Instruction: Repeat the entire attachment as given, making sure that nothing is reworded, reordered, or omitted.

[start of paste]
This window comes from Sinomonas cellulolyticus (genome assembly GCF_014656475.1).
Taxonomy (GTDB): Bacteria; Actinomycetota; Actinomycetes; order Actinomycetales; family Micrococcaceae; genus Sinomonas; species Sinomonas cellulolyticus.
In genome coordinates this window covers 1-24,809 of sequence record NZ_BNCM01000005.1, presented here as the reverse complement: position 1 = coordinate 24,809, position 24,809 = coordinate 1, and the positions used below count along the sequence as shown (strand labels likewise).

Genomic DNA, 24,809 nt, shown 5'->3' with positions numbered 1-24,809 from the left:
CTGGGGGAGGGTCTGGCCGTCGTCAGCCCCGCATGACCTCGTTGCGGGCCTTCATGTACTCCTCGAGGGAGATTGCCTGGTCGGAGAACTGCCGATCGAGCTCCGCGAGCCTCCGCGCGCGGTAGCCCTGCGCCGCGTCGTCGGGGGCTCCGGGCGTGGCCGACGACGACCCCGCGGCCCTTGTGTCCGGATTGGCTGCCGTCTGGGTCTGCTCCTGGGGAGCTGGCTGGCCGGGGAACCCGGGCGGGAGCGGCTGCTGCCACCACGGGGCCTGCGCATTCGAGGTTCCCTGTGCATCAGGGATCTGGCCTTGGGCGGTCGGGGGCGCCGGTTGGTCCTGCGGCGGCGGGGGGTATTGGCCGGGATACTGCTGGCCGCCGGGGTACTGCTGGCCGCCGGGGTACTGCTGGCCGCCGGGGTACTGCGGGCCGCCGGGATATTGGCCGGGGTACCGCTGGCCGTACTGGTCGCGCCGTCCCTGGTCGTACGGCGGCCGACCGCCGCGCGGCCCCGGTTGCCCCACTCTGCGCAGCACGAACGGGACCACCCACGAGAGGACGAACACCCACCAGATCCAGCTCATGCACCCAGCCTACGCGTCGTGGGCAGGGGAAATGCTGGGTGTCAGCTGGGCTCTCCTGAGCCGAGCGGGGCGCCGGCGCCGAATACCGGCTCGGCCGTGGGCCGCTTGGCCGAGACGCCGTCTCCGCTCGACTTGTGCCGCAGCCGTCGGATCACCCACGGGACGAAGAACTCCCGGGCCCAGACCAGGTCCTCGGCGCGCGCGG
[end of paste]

This window comes from Sinomonas cellulolyticus (genome assembly GCF_014656475.1).
Taxonomy (GTDB): Bacteria; Actinomycetota; Actinomycetes; order Actinomycetales; family Micrococcaceae; genus Sinomonas; species Sinomonas cellulolyticus.
In genome coordinates this window covers 1-24,809 of sequence record NZ_BNCM01000005.1, presented here as the reverse complement: position 1 = coordinate 24,809, position 24,809 = coordinate 1, and the positions used below count along the sequence as shown (strand labels likewise).

Genomic DNA, 24,809 nt, shown 5'->3' with positions numbered 1-24,809 from the left:
CTGGGGGAGGGTCTGGCCGTCGTCAGCCCCGCATGACCTCGTTGCGGGCCTTCATGTACTCCTCGAGGGAGATTGCCTGGTCGGAGAACTGCCGATCGAGCTCCGCGAGCCTCCGCGCGCGGTAGCCCTGCGCCGCGTCGTCGGGGGCTCCGGGCGTGGCCGACGACGACCCCGCGGCCCTTGTGTCCGGATTGGCTGCCGTCTGGGTCTGCTCCTGGGGAGCTGGCTGGCCGGGGAACCCGGGCGGGAGCGGCTGCTGCCACCACGGGGCCTGCGCATTCGAGGTTCCCTGTGCATCAGGGATCTGGCCTTGGGCGGTCGGGGGCGCCGGTTGGTCCTGCGGCGGCGGGGGGTATTGGCCGGGATACTGCTGGCCGCCGGGGTACTGCTGGCCGCCGGGGTACTGCTGGCCGCCGGGGTACTGCGGGCCGCCGGGATATTGGCCGGGGTACCGCTGGCCGTACTGGTCGCGCCGTCCCTGGTCGTACGGCGGCCGACCGCCGCGCGGCCCCGGTTGCCCCACTCTGCGCAGCACGAACGGGACCACCCACGAGAGGACGAACACCCACCAGATCCAGCTCATGCACCCAGCCTACGCGTCGTGGGCAGGGGAAATGCTGGGTGTCAGCTGGGCTCTCCTGAGCCGAGCGGGGCGCCGGCGCCGAATACCGGCTCGGCCGTGGGCCGCTTGGCCGAGACGCCGTCTCCGCTCGACTTGTGCCGCAGCCGTCGGATCACCCACGGGACGAAGAACTCCCGGGCCCAGACCAGGTCCTCGGCGCGCGCGG